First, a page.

If you’ve experienced nausea, a cold or an anxiety attack, chances are someone has told you that you need to get some “fresh air” to alleviate your symptoms. In theory, that’s great — who doesn’t love fresh air? But does this longtime, often recommended cure have any actual health benefits? We’ve asked some experts to separate truth from myth.

The fresh-air cure

While fresh air has likely been used as a treatment for a variety of ailments for centuries, let’s start our look back in the mid-19th century when Dr. Edward Livingston Trudeau — a medical doctor living with tuberculosis — moved his family up to the remote village of Saranac Lake, New York. Before there was a medical treatment for the severe pulmonary condition — also known at the time as consumption — the standard of care was ensuring that tubercular patients got plenty of rest, hearty foods and yes, fresh air.

While this method worked for some people — particularly if they were living in a sanatorium designed to house and treat those with tuberculosis — it wasn’t nearly as effective as drugs like streptomycin (which started to be used in the late 1940s) and eventually fell out of favor with medical professionals as the primary cure for TB. But even though fresh air may not have been the cure itself, the idea that it had health benefits has never gone away.

How about now?

As it turns out, while doctors today aren’t prescribing months of sitting on a cure porch as the main treatment for pulmonary conditions, many do see the merit in taking in the fresh air.

“While there is no magical ‘fresh-air cure,’ there are clearly both physical and emotional health benefits to spending more time outside in the fresh air,” Dr. Eric Morley, a pediatrician at MemorialCare Saddleback Medical Center in Laguna Hills, California, tells SheKnows.

Specifically, Morley says that winter is “illness season” for children, in part because they spend so much time indoors — whether that’s in day care or school — in close proximity to other kids, which allows for germs to spread easily.

“The more time we spend in close quarters indoors with other people, the more exposure we have to germs and the more likely we will get sick,” he explains. “Even just opening a window or door allows fresh air to circulate and contaminated air to be let out.”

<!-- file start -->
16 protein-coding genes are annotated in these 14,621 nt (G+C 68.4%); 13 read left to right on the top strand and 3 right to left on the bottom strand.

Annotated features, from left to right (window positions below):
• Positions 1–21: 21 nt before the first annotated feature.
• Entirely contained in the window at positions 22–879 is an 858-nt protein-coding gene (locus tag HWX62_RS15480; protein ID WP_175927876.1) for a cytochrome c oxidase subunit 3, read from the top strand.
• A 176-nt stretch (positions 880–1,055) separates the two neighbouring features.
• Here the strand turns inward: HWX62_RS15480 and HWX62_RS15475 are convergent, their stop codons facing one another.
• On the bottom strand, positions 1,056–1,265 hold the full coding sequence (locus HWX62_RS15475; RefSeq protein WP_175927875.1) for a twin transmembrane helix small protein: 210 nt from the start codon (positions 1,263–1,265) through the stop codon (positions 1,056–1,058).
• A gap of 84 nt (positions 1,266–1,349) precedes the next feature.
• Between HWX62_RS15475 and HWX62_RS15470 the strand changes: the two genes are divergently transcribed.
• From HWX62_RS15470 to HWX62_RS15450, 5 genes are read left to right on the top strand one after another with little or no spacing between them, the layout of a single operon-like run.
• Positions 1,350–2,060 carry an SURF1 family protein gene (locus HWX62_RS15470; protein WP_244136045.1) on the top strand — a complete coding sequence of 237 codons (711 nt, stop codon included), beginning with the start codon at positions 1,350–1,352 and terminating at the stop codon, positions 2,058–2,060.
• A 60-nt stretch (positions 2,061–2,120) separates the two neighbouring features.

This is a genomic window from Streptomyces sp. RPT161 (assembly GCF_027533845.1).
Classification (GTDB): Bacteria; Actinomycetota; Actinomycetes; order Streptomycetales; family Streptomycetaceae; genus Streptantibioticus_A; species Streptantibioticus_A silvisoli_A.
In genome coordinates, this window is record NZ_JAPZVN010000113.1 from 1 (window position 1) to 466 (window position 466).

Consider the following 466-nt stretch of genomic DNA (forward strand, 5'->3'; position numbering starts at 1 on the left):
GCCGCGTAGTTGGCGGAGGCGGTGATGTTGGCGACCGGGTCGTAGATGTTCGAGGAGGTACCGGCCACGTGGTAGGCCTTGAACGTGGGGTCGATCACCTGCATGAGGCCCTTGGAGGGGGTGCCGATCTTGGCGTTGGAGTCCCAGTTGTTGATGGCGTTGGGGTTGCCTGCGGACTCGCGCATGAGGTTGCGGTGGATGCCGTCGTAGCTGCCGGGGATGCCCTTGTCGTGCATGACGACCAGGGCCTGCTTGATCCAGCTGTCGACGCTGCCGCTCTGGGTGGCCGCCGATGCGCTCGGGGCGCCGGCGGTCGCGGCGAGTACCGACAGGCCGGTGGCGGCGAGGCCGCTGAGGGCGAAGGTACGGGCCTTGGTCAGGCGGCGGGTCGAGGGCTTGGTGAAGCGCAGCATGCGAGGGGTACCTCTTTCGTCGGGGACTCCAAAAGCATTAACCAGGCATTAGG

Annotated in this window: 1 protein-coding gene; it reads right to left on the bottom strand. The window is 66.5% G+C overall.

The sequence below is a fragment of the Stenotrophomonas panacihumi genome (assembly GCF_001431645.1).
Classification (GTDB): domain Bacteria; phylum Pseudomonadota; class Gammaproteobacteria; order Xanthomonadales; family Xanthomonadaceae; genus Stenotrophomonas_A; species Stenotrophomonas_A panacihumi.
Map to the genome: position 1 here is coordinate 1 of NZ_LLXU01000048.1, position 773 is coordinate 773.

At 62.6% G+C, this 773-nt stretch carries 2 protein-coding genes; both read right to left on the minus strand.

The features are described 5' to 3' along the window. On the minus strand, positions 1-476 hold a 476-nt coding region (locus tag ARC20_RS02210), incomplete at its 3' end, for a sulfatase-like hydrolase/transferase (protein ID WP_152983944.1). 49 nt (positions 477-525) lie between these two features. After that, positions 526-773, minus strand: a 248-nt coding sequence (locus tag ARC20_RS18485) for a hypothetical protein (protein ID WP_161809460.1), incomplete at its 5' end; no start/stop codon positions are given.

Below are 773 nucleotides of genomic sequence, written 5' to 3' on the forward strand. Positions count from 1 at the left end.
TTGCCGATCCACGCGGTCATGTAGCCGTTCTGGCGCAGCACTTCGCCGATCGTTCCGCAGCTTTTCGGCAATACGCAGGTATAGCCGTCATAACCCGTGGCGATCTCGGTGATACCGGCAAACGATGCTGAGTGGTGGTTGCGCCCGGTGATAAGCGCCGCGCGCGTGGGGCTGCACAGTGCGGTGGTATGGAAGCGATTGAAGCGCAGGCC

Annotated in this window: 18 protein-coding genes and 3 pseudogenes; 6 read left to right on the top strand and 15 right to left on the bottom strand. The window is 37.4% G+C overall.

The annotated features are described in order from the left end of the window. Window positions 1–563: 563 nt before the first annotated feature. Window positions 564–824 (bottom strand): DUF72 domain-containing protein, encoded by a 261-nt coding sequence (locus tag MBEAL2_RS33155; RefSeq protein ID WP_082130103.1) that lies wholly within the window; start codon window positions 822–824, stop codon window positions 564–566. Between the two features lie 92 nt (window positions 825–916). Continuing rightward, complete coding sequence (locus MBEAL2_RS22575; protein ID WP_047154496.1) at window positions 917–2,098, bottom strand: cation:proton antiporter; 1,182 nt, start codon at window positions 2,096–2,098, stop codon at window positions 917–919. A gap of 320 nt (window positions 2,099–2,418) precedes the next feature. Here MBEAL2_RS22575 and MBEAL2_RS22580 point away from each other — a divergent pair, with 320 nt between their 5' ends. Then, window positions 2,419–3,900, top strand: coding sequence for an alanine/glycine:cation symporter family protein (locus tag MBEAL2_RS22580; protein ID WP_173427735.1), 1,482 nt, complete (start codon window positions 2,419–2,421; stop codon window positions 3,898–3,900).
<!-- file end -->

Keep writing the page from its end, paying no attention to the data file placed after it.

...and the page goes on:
What does fresh air actually do for us?

Not only are the benefits of fresh air real, but they also impact both our physical and mental health.

Dr. Anthony Wong, an internist at Orange Coast Medical Center in Fountain Valley, California, says staying indoors where you are breathing stale or recirculated air makes our bodies have to work harder to get the oxygen they need and fresh air will help to rejuvenate our bodies and minds.

“Serotonin is a neurotransmitter hormone in the brain that is vital to maintaining a healthy emotional state,” Wong tells SheKnows. “Changes in serotonin levels have been associated with anxiety and depression. Because the level of serotonin in our brain is affected by the amount of oxygen that you inhale, it makes sense that getting some fresh air can improve your sense of happiness and well-being.”

In addition, Dr. Jimmy Johannes, a pulmonologist at Long Beach Medical Center in California, says there is some evidence supporting the idea that fresh air is beneficial to your health.

“Specifically, we know that long-term air pollution and smoke exposure can be associated with various lung diseases, mainly asthma and chronic obstructive pulmonary disease as well as heart disease,” he tells SheKnows. “There is also data to suggest that good ventilation may reduce the risk of contagion from airborne diseases like tuberculosis.” On top of that, Johannes says that getting fresh air “from the great outdoors” by camping or hiking in a wilderness environment has been associated with reduced stress and improved mental health.

But for many people, getting clean, fresh air may not be as simple as stepping outside, Johannes notes. “If you live in an area that tends to get good air quality, then go ahead and open your windows and take a deep breath,” he says. “But if the air quality is poor, especially near major highly trafficked roads or highways, industrial areas or large airports, air from an HVAC system with a good filter may be better for you.”

If you are able to get some (relatively) fresh air, Wong recommends actually stepping outside.

“Taking a short break outdoors can leave you feeling refreshed and more energized to get back to your daily tasks,” he explains. “People with allergies to pollen or people with skin cancer may need to take special precautions before going outside. However, we should all take advantage of the fresh air outdoors. It’s merely a few steps away from where you are now… and it’s free.”

Originally published on SheKnows.

Follow us here and subscribe here for all the latest news on how you can keep Thriving.

Stay up to date or catch-up on all our podcasts with Arianna Huffington here.


  • Elizabeth Yuko, Ph.D.

    Bioethicist and writer

    Dr. Elizabeth Yuko is a bioethicist and writer specializing in health and the intersection of bioethics and popular culture. Previously she was the health and sex editor at SheKnows. She is an adjunct professor of ethics at Fordham University and has written for print and online publications including The New York TimesThe Washington PostThe AtlanticRolling StoneSalon and Playboy, and has given a TEDX talk on The Golden Girls and bioethics.